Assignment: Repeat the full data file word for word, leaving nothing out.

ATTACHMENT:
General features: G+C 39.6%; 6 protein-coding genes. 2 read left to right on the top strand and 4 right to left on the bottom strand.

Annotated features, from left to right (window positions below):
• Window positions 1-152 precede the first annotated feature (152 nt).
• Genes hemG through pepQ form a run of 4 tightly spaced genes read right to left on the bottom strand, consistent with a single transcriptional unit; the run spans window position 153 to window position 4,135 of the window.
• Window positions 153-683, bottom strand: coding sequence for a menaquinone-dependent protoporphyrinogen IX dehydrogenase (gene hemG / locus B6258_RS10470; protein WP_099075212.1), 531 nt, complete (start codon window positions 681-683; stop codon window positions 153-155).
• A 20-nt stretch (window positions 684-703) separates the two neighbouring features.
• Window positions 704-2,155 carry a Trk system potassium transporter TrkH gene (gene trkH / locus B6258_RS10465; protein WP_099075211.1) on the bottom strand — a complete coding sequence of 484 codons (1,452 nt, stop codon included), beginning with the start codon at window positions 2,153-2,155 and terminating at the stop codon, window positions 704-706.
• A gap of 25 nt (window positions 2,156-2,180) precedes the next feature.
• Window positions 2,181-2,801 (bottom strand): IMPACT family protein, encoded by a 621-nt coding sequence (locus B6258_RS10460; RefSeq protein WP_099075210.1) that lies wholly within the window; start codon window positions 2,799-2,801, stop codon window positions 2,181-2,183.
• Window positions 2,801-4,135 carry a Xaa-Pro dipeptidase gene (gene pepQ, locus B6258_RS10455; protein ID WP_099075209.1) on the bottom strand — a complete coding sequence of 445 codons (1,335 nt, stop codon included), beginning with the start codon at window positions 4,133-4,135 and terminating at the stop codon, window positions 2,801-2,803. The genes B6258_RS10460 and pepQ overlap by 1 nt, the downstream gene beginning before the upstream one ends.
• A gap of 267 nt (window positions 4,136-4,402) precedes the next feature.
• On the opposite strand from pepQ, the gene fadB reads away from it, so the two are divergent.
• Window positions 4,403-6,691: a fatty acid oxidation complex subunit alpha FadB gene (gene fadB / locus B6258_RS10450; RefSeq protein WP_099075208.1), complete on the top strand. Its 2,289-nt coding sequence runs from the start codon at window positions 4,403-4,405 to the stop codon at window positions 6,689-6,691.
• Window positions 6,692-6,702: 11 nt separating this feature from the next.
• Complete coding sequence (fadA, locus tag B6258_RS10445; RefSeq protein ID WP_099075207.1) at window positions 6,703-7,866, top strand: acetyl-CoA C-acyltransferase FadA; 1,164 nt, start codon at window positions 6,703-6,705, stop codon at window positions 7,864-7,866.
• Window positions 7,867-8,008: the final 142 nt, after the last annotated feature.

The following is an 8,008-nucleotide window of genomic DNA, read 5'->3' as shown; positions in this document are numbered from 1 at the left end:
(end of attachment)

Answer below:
General features: G+C 39.6%; 6 protein-coding genes. 2 read left to right on the top strand and 4 right to left on the bottom strand.

Annotated features, from left to right (window positions below):
• Window positions 1-152 precede the first annotated feature (152 nt).
• Genes hemG through pepQ form a run of 4 tightly spaced genes read right to left on the bottom strand, consistent with a single transcriptional unit; the run spans window position 153 to window position 4,135 of the window.
• Window positions 153-683, bottom strand: coding sequence for a menaquinone-dependent protoporphyrinogen IX dehydrogenase (gene hemG / locus B6258_RS10470; protein WP_099075212.1), 531 nt, complete (start codon window positions 681-683; stop codon window positions 153-155).
• A 20-nt stretch (window positions 684-703) separates the two neighbouring features.
• Window positions 704-2,155 carry a Trk system potassium transporter TrkH gene (gene trkH / locus B6258_RS10465; protein WP_099075211.1) on the bottom strand — a complete coding sequence of 484 codons (1,452 nt, stop codon included), beginning with the start codon at window positions 2,153-2,155 and terminating at the stop codon, window positions 704-706.
• A gap of 25 nt (window positions 2,156-2,180) precedes the next feature.
• Window positions 2,181-2,801 (bottom strand): IMPACT family protein, encoded by a 621-nt coding sequence (locus B6258_RS10460; RefSeq protein WP_099075210.1) that lies wholly within the window; start codon window positions 2,799-2,801, stop codon window positions 2,181-2,183.
• Window positions 2,801-4,135 carry a Xaa-Pro dipeptidase gene (gene pepQ, locus B6258_RS10455; protein ID WP_099075209.1) on the bottom strand — a complete coding sequence of 445 codons (1,335 nt, stop codon included), beginning with the start codon at window positions 4,133-4,135 and terminating at the stop codon, window positions 2,801-2,803. The genes B6258_RS10460 and pepQ overlap by 1 nt, the downstream gene beginning before the upstream one ends.
• A gap of 267 nt (window positions 4,136-4,402) precedes the next feature.
• On the opposite strand from pepQ, the gene fadB reads away from it, so the two are divergent.
• Window positions 4,403-6,691: a fatty acid oxidation complex subunit alpha FadB gene (gene fadB / locus B6258_RS10450; RefSeq protein WP_099075208.1), complete on the top strand. Its 2,289-nt coding sequence runs from the start codon at window positions 4,403-4,405 to the stop codon at window positions 6,689-6,691.
• Window positions 6,692-6,702: 11 nt separating this feature from the next.
• Complete coding sequence (fadA, locus tag B6258_RS10445; RefSeq protein ID WP_099075207.1) at window positions 6,703-7,866, top strand: acetyl-CoA C-acyltransferase FadA; 1,164 nt, start codon at window positions 6,703-6,705, stop codon at window positions 7,864-7,866.
• Window positions 7,867-8,008: the final 142 nt, after the last annotated feature.

The following is an 8,008-nucleotide window of genomic DNA, read 5'->3' as shown; positions in this document are numbered from 1 at the left end: